IRVING, Texas — Kansas sophomore quarterback Kale Pick may have performed better than redshirt freshman Jordan Webb in the spring game back in April, but KU coach Turner Gill said again Wednesday that the competition will continue into fall camp.
"The quarterback spot is definitely wide open at this point in time for us," Gill said, "and we'll see how that all shakes out."
Gill has said all along that each player's leadership qualities will be key in the decision-making process. But on Wednesday, Gill didn't seem confident in his young quarterbacks' ability to take the lead early this season.
"I think the leadership is probably going to be coming from a little bit more other positions at this point in time," Gill said, "probably more from the offensive line."
Taken by surprise — Gill said he knew there was a chance KU athletic director Lew Perkins would not be around for much of Gill's tenure as football coach. But he didn't think Perkins' retirement would come as soon as Sept. 4, 2011, his announced retirement date. "Didn't expect it to be as short," Gill said. "Again, he's giving me this opportunity at the University of Kansas, and whoever the next person will be, I know we'll be able to work well together."
Harris thinking big — Kansas senior cornerback Chris Harris has started for most of his three seasons in Lawrence, but he hasn't met the expectations that were set for him after he was chosen Big 12 defensive newcomer of the year by the Associated Press as a freshman.
Harris starting at one cornerback slot is about the only sure thing at this point in the KU secondary.
"I just know this year I'm expected to have a real breakout season," Harris said. "That's what I'm going with. I expect a lot out of myself this season. I gotta come through."
Revenge? Not so much — Writers have dubbed the Texas-Kansas State game, which is Nov. 6 at Snyder Family Stadium, a revenge match. The Wildcats defeated the Longhorns in each of their last two meetings and were the only Big 12 team Texas quarterback Colt McCoy was unable to beat.
So some think the Longhorns will be eager to beat K-State. But with a two-year gap between meetings, most of the players that took part in the 2007 game, which K-State won 41-21 in Austin, are now gone.
"I've never played Kansas State," said Texas' Kheeston Randall. "It's like a totally different team from those past years."
And the sting of that defeat, combined with a 45-42 loss to K-State in 2006, has been taken away.
"We really aren't looking forward to that, or any other, game," said Kyle Hix. "We're concentrating on Rice in our first game and we'll move on from there.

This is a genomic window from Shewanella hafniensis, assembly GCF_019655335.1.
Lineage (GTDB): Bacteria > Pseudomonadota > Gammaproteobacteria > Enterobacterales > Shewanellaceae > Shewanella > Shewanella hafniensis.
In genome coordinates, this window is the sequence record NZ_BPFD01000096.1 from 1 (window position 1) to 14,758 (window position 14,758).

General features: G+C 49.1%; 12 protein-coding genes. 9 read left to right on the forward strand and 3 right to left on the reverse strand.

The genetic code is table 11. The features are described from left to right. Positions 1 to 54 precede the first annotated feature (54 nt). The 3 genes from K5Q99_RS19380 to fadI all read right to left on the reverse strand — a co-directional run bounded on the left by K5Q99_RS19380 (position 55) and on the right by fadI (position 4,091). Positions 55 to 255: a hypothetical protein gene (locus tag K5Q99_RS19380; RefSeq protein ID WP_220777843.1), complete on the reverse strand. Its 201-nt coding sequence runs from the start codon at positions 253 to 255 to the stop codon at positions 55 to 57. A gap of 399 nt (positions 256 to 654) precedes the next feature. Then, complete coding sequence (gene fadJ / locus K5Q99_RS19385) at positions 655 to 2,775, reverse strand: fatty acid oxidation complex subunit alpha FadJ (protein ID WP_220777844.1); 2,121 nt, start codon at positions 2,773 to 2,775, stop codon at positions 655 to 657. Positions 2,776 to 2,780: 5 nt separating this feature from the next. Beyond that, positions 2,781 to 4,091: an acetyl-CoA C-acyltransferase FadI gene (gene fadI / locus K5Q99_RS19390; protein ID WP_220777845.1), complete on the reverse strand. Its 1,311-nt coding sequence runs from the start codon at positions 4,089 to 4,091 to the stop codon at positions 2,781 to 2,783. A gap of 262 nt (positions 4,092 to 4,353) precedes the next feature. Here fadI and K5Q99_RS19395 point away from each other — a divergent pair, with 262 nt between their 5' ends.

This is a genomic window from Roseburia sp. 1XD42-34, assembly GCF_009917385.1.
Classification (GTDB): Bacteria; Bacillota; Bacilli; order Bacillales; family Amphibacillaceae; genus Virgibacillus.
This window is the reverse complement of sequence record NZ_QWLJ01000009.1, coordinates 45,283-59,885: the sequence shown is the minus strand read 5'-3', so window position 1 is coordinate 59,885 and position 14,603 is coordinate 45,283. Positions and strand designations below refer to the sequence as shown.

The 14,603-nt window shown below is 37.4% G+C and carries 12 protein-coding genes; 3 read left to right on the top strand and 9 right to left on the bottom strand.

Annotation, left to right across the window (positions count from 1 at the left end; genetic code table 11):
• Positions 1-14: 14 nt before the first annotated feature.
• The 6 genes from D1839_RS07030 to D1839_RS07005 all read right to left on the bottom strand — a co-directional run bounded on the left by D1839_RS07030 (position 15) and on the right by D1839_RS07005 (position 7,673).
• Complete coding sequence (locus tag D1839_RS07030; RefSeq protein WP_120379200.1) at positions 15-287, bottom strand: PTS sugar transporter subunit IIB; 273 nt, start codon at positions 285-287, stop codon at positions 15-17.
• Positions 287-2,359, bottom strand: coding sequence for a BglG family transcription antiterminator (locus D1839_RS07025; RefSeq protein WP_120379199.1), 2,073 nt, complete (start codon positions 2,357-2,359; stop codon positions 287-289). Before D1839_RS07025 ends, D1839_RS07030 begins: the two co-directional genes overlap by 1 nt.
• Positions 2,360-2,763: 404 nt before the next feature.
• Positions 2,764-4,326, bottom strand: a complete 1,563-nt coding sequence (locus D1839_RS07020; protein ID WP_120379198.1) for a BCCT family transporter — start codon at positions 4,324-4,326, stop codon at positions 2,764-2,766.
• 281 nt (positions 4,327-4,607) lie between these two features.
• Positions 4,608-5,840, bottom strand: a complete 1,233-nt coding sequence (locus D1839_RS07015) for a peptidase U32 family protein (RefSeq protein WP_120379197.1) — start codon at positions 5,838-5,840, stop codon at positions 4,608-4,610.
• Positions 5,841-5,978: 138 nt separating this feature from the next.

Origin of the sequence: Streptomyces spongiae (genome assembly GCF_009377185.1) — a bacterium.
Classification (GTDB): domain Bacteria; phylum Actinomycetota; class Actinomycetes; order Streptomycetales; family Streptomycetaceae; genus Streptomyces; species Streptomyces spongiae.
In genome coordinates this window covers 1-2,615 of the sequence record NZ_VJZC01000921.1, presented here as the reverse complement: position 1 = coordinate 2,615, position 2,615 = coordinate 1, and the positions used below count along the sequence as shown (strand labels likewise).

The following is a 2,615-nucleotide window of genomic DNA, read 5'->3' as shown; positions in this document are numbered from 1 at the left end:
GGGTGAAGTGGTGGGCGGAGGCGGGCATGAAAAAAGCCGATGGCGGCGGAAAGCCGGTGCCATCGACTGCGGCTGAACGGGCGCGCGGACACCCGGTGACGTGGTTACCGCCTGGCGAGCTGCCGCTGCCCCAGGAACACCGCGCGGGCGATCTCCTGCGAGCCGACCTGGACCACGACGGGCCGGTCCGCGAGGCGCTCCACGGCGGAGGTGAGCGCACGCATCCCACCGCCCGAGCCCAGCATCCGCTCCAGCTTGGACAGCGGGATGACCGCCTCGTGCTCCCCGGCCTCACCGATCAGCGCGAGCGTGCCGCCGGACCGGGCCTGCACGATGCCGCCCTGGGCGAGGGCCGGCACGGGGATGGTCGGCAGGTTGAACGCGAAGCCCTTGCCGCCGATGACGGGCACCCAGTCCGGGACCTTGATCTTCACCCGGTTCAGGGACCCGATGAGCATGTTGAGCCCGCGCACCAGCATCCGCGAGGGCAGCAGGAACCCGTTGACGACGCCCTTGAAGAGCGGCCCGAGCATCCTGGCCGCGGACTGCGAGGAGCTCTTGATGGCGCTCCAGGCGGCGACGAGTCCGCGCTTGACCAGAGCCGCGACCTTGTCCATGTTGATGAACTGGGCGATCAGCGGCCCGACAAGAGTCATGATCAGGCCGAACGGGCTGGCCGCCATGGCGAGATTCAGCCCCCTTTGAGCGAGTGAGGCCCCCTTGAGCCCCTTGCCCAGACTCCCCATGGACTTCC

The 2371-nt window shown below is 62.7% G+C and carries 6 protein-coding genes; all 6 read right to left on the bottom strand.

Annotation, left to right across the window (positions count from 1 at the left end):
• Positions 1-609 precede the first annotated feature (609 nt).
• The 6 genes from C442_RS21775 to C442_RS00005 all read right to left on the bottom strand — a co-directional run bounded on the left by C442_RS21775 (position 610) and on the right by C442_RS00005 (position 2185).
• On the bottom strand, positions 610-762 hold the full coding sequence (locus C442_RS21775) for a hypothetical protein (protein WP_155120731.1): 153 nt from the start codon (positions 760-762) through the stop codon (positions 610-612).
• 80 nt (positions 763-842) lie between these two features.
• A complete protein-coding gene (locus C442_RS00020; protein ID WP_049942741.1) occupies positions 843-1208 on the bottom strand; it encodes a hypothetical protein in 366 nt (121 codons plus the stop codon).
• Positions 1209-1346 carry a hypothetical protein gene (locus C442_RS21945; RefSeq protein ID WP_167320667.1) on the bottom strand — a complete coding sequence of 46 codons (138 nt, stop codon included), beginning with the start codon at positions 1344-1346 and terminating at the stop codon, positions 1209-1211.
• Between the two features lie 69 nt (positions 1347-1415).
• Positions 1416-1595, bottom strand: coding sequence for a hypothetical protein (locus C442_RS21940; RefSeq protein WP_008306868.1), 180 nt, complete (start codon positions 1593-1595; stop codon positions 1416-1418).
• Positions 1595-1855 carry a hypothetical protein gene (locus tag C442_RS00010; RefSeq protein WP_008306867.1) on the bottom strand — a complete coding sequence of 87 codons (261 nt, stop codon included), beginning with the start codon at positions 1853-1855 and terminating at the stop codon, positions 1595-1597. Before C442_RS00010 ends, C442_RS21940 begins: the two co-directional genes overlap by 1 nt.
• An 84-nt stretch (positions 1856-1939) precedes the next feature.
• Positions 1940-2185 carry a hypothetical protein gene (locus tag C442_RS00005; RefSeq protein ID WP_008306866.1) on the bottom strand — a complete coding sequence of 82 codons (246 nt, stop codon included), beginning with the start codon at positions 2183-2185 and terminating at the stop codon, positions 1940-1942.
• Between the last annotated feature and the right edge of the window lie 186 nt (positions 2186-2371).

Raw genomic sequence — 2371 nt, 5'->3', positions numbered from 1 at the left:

"Kansas State is a great program, and I'm sure when we get to that point in the season it will be a very exciting time. But right now, we're not thinking about that."
Save the date — Texas football coach Mack Brown was asked if there was any chance the Red River rivalry with Oklahoma could be moved to a later date to give the game added meaning.
Brown said he was advised not to share his opinions on future issues facing the Big 12. But he said Texas and Oklahoma have a contract to continue playing at their current time slot until 2015. He believes school presidents and athletic directors will consider all options when the time is right.
Parting is such sweet sorrow — Colorado will be leaving for the Pac-10, and the Buffaloes say they will miss the Big 12.
Coach Dan Hawkins and his players agreed they will miss the Buffaloes' rivalry game with Nebraska.
"The Nebraska game is always huge," said Scotty McKnight. "I'm gonna miss that one a ton."
But McKnight didn't stop there. He said he will miss the entire Big 12. He always liked going to Austin and playing in the Longhorns' huge stadium. Then he contrasted that to traveling to Manhattan and playing in a more intimate setting. He'll miss them all.
No magic number — Hawkins hoped to deliver a 10-win season a year ago, but early losses to Colorado State and Toledo ruined those chances.
He was asked again about that on Wednesday. Does Hawkins know how many wins he needs to record to save his job?
"No," he said, "and I don't even worry about that."
But he has high hopes.
"Our expectations are always very high," Hawkins said. "I don't know how you could go into a season without high expectations. ...For us, it's always about chasing excellence."
Sooner rebound? —Oklahoma hopes last year was an aberration.
The Sooners had some success, went 8-5 and beat Stanford in the Sun Bowl, which wasn't exactly a bad season, but it wasn't up to typical Boomer Sooner standards.
With quarterback Landry Jones returning, and an improved offensive line leading the way, OU coach Bob Stoops is once again aiming for the top.
"Hopefully we're at a spot where we can compete for a championship again," Stoops said.
A long list of injuries, including the loss of Heisman Trophy winner Sam Bradford, hampered the Sooners last season.
Stoops said his luck was so bad he made sure to avoid Las Vegas when the year was over. He believes those type of snakebites won't happen again, but knocks on wood after saying so.
One of the reasons he is confident about the upcoming season is Jones, who developed considerably last season after Bradford went down.
"It's like night and day," Stoops said. "Coming into this season, you can tell he's just in command. He's confident and sure of what he's doing. Through a whole season, he's a totally different guy than he would have been had Sam not gotten hurt. It's obvious to everyone."